As far as the retailers go, I believe the carriers and big box retailers are one of the biggest reasons consumers think Android phones are inferior. When a consumer goes into a retailer like Best Buy they are often overwhelmed by the number of different Android phones the store carries. Most are the phones are old and should have been removed from the shelves. Some of the phones were bad phones the day they were released. Gizmodo just printed a list of the worst phones you can buy and you’ll find many of these in carrier stores and big box retailers today. I looked at last week’s Best Buy newspaper ad and saw that two of Gizmodo’s “worst phones” were being advertised in it. The odds of a typical consumer picking one of the best Android phones in a big box retailer is slim.
When you go to an Apple Store there is almost always only one type of iPhone on display. It’s always the newest iPhone and it sells for $199 to $399 (with a two-year contract). The only decision you need to make is what color case you want, and how much storage you need. It’s impossible to purchase a bad iPhone in a retail store. The contrast between the Apple and Android shopping experiences is dramatic.
When most consumers shop for a new Android phone the number one thing they look for is price. They want a deal and most of the time the deals are on older phones, which are slower and are not running the newest version of Android. Cheap Android phones have low-quality displays and slow processors. Most of the time, they look and feel cheap. There is a reason these phones are not being sold for list price. You get what you pay for. You’ll never see an iPhone 4S for free. They cost $199 to $399 (with a service plan) and they are worth it. Just like the best Android phones are worth $199 to $299. The bitter irony is the fact that you can often find great Android phones like the Samsung Galaxy Nexus on sites like Amazon for as little as $49. Deals on old iPhones exist as well, if you know where to look.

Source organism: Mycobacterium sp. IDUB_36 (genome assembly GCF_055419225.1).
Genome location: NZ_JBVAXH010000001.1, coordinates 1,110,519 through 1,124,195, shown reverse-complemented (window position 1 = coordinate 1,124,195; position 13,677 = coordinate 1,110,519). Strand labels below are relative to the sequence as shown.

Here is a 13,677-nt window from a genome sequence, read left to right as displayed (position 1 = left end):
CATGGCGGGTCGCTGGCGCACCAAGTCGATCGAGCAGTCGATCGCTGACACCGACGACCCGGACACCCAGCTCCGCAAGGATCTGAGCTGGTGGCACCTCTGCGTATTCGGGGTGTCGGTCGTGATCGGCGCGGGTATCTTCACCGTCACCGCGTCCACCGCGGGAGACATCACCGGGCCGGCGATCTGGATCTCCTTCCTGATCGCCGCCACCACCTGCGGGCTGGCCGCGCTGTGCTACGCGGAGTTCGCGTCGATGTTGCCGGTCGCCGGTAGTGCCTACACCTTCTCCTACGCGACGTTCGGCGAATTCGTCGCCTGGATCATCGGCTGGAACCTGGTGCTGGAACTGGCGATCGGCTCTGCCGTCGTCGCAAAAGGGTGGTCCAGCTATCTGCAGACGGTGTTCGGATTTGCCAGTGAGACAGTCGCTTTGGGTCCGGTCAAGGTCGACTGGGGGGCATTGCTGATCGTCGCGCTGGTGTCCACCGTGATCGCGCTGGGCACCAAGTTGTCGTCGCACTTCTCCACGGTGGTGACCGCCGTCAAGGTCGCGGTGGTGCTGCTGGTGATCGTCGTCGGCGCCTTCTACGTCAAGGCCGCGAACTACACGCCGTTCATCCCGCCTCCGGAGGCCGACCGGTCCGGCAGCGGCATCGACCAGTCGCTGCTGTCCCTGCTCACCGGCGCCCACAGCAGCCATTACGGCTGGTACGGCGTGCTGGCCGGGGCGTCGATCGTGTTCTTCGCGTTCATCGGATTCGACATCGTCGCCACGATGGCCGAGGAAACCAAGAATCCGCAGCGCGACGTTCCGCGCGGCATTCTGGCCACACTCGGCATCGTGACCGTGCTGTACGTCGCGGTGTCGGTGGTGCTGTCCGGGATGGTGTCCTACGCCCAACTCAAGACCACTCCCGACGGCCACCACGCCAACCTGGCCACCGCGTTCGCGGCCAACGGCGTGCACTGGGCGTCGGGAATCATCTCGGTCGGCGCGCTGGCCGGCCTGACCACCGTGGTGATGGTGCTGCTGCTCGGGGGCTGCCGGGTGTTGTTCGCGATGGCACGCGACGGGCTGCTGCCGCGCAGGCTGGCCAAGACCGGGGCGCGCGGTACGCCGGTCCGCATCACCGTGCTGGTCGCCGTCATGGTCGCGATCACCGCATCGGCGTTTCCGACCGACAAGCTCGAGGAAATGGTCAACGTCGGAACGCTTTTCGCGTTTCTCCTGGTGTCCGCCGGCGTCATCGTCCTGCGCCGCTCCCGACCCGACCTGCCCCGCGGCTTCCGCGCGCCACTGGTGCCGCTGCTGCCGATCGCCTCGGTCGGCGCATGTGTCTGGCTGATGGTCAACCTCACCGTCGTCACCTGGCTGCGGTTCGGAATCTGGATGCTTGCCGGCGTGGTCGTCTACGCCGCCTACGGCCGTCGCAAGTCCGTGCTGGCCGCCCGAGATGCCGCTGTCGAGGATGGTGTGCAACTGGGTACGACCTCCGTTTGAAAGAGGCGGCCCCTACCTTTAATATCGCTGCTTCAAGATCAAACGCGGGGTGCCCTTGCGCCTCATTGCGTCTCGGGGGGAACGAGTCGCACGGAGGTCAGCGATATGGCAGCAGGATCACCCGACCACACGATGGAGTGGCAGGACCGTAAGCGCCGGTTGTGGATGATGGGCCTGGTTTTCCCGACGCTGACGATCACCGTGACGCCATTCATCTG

Fragmentation may not be the biggest problem, but it is an important issue. Studies show 80% of all iOS users are running the newest iOS software (iOS 5.0 or later) while only 5% of all Android users are running Android 4.0. Update: As of July, this number is 11%, but it’s still too low. Most smartphone owners have never even seen Android 4.0 in action. The majority of Android users (64%) are running Android 2.3, which was released way back in December of 2010. Google has made hundreds of improvements to Android since then.
Here’s a list of Android phones which are running Android 4.0.
The Quad-core based Asus Transformer Prime was a revolutionary tablet when it was released back in December of 2011, but it was never advertised on TV. I don’t remember seeing it in any print-based ads either. How did it sell? I should not come as a surprise that the iPad 2 eclipsed it in sales, even though the Transformer Prime is much faster, thinner, lighter and has many other advantages.
While Android tablet ads are rare, it’s impossible to watch TV without being bombarded by Apple’s ads. Apple advertises far more than any other mobile device manufacturer. They teach consumers how to use their products feature by feature, and they make you feel like you must purchase their products or you’ll be left out. And it works like a charm. Millions of people line up to buy every new Apple product – even the ones which aren’t that great.
Once a year Google releases a new Nexus phone with the newest Android OS, state of the art hardware and no carrier bloatware. Since Google and other developers use this phone to test their own software, these phones tend to be very reliable. You could say that every iPhone is a Nexus phone. Apple comes out with one new phone a year and they have all of the advantages of a Nexus phone.
The bottom line is you can’t compare apples to oranges when you’re shopping for a new phone. If you’re prepared to spend $200-300 on an iPhone, you should look at Android phones in the same price range. It’s not fair to compare a $300 iPhone that’s only been out for a few months with a two year old Android phone that’s free. Never buy an Android phone that isn’t running the newest OS, and take the time to learn which are the best smartphone before you go into a store. You owe it to yourself to get the best phone your money can buy — even if that means buying an Android or Windows phone.
There are some things Google (along with those who manufacture and sell Android devices) could do to be on a more level playing field with Apple.
Will Google change? There are signs they may be changing already. Expect to hear more at their Developers conference in June.
Here are some examples where Android phones beat the iPhone 4S in side-by-side hardware comparisons:
In the end, the decision which smartphone to purchase is yours. Since there is a good chance you’ll have to use it for at least two years, make sure to choose wisely.
Copyright 2012 Rick Schwartz. All rights reserved. Linking to this article is encouraged.